Prologue - The Beginning of the End

Nearly everything was ready - had been for days. His room was clean, his laundry done and put away. The dishes were washed, the entire apartment was vacuumed, he had taken out the trash, and the desktop computer in his bedroom was in the middle of a complete hard drive wipe. Out of the corner of his eye, through his open closet door, he could see the chair he had set up. It was a cheap, wooden one he had taken from a dumpster a week ago. If he used a chair from the kitchen, his roommates would likely never feel right sitting in there again, and he didn't want that.

The belt, however, (already fashioned into a noose using the iron rod that previously held up his clothes in the closet), was new. It was firm, shiny and black in color, and it smelled like leather - the real stuff, not imitation. This wasn't the time to be cutting corners.

He walked over to the opposite end of the room to turn on his CD player, classical music coming from the speakers, then opened the window above the table it rested on. The air outside was cold, and it felt nice against his skin. He stood there for some time, relishing the pleasantness of this moment. A little good among all the bad.

He had considered doing the deed somewhere other than the apartment - a motel room, a public restroom, his car - but he wanted the comfort of familiarity. This thought was almost laughable. Should comfort even be a real factor in suicide? It wasn't as though it would matter in the long run. But screw practicality - allowing yourself a modicum of pleasantness couldn't be too bad.

After turning up the volume on the CD player, he walked into the kitchen and grabbed a cold bottle of water from the otherwise empty fridge, sipping it as he wandered back to his room. There were dozens of pills on his computer desk - a mixture of sleeping and pain pills. He put them into his mouth one by one, and swallowed them with a couple large gulps of the water. Hopefully they would kick in soon, and would slow his reaction time enough that he wouldn't fight too much once the chair had been kicked out from under him, and the belt had tightened around his neck.

He thought others might find it odd, but he had practiced tying the noose over a hundred times in the last couple months. He knew that a lot of people wound up doing it wrong, and died a slow death of strangulation, rather than the quicker neck-snapping.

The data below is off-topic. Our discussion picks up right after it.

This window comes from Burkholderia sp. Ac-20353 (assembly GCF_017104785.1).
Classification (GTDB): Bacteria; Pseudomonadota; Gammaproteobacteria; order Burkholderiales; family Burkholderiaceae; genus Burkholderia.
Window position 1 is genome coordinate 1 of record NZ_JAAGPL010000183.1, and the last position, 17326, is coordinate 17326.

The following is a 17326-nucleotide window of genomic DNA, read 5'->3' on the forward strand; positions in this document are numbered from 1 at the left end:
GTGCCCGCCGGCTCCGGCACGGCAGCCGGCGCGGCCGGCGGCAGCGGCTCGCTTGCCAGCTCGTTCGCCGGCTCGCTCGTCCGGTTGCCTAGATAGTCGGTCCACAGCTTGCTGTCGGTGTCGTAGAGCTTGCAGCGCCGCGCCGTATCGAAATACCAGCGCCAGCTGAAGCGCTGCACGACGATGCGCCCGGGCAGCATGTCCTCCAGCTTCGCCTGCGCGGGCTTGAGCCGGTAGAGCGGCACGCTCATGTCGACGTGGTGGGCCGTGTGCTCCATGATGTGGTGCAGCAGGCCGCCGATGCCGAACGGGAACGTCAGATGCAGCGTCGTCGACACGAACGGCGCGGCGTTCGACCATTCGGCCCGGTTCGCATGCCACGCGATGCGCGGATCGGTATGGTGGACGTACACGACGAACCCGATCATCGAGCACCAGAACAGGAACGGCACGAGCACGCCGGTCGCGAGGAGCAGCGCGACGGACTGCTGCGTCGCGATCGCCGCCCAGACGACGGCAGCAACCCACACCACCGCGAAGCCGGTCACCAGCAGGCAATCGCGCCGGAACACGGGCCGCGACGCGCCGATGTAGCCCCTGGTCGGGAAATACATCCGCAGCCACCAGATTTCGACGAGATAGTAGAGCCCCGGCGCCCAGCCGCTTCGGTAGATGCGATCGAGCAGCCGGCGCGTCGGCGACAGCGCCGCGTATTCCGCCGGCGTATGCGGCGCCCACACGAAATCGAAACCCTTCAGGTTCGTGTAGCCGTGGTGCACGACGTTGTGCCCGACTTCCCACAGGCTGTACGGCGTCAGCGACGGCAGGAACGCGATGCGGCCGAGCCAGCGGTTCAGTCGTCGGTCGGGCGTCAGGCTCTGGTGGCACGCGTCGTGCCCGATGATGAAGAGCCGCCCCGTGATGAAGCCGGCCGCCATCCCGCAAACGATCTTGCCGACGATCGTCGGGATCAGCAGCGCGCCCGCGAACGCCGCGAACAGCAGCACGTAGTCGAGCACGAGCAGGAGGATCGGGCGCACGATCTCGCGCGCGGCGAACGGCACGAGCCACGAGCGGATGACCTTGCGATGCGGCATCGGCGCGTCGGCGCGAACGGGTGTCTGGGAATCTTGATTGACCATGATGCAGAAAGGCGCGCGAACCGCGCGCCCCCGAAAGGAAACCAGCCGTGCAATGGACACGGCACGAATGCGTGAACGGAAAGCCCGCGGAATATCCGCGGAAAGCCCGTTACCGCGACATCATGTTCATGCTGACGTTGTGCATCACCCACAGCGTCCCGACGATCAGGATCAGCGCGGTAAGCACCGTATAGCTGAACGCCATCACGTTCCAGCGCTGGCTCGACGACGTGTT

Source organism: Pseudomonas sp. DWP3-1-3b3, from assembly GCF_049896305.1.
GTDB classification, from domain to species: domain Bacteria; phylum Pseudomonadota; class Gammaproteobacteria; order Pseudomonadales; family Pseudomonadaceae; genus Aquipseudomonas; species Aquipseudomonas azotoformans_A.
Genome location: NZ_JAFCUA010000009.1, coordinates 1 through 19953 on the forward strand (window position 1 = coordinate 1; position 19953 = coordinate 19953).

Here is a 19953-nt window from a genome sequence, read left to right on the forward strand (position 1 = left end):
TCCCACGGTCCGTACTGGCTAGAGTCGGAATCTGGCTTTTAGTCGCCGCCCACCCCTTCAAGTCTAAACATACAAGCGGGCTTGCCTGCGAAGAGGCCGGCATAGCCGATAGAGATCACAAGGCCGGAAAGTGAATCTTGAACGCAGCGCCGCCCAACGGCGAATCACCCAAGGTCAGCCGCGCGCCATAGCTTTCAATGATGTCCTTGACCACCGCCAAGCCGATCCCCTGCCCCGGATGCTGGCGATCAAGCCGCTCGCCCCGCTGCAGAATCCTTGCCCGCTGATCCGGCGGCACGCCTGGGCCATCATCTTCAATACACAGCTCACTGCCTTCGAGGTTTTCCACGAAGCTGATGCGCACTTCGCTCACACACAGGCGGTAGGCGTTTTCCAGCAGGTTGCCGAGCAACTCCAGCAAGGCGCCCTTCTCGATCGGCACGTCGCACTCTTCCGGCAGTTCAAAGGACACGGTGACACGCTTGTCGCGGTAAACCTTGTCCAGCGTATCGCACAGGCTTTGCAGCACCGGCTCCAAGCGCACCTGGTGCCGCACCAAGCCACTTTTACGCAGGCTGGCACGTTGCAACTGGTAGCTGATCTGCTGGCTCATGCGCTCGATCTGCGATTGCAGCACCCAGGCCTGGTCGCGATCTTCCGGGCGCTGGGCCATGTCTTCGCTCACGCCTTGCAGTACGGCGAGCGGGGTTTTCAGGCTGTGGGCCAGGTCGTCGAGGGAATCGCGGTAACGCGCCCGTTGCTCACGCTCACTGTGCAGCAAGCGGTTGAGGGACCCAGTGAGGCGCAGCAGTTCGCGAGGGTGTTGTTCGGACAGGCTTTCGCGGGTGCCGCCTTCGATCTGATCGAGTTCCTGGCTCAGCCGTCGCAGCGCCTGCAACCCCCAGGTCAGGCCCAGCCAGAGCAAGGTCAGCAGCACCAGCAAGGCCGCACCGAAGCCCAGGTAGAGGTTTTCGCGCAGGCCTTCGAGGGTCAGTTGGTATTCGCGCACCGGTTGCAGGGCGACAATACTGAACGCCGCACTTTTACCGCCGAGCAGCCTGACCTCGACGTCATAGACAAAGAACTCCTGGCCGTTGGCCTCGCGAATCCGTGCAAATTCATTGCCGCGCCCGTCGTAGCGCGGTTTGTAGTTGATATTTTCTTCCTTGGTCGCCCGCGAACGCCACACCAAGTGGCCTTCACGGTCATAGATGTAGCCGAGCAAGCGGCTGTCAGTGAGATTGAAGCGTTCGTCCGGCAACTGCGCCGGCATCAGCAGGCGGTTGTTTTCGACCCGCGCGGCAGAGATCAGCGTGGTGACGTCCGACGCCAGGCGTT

He grabbed several envelopes from his bedroom computer desk, then moved purposefully to the living room, placing the envelopes onto the living room table carefully. He laid them out in a circle, organizing them in alphabetical order based on the names written on the front. The envelopes contained a letter he had written to each of his best friends. He didn't want to consider them suicide notes, but that was what they were. He hoped Noah would be the one to get a hold of them first - he'd likely be able to handle it a little better than Harper or Aspen would. Especially Aspen. He pictured the look on her face when she found out he was gone, and his heart broke. He almost second-guessed his decision then, but pushed the thought away with vigor. This needed to happen.

He walked to the closet and took a seat on the wooden chair, losing himself in the music for a while as he waited for the pills to kick in. He ran his fingers along the sides of the chair, briefly imagining who had owned it before him. Maybe it belonged to an elderly woman who brought it with her when she moved from Russia to America. Maybe she would sit in it at night, knitting, until her vision got too bad, and she had to stop altogether. Maybe her grand kids came over on the weekends, and she would sit in this chair, telling them stories about the "old country", the children surrounding her, enthralled at grandma's stories.

Or maybe it belonged to a young man who lived alone, just out of college. He had gotten it out of a dumpster, himself, and he kept it for years, until he turned forty, and his new wife told him it was time to throw it out. They were hoping to get pregnant soon, and she didn't want to risk the kids getting splinters.

Or maybe it was just an old chair - nothing else. He moved on to lightly tapping his fingers along the edges of the seat, wondering if the chair would give underneath his weight. Hopefully not, or he'd have to do this all over again, and who knew if he'd have the nerve the second time.

He stood up. His mouth was still cold from the water he had had to drink. He blew out a breath of air, almost expecting to see it cloud in front of him, but it didn't. "Adagio sostenuto" was coming from the CD player now. One of his mother's favorites. He stepped up onto the chair, the piano cords ringing in his ears. The wood held firm. His hands were shaking as he moved to tie the noose around his neck, but he ignored them. The last notes of the song trickled out from the speakers as the belt tightened, and the chair clattered to the ground.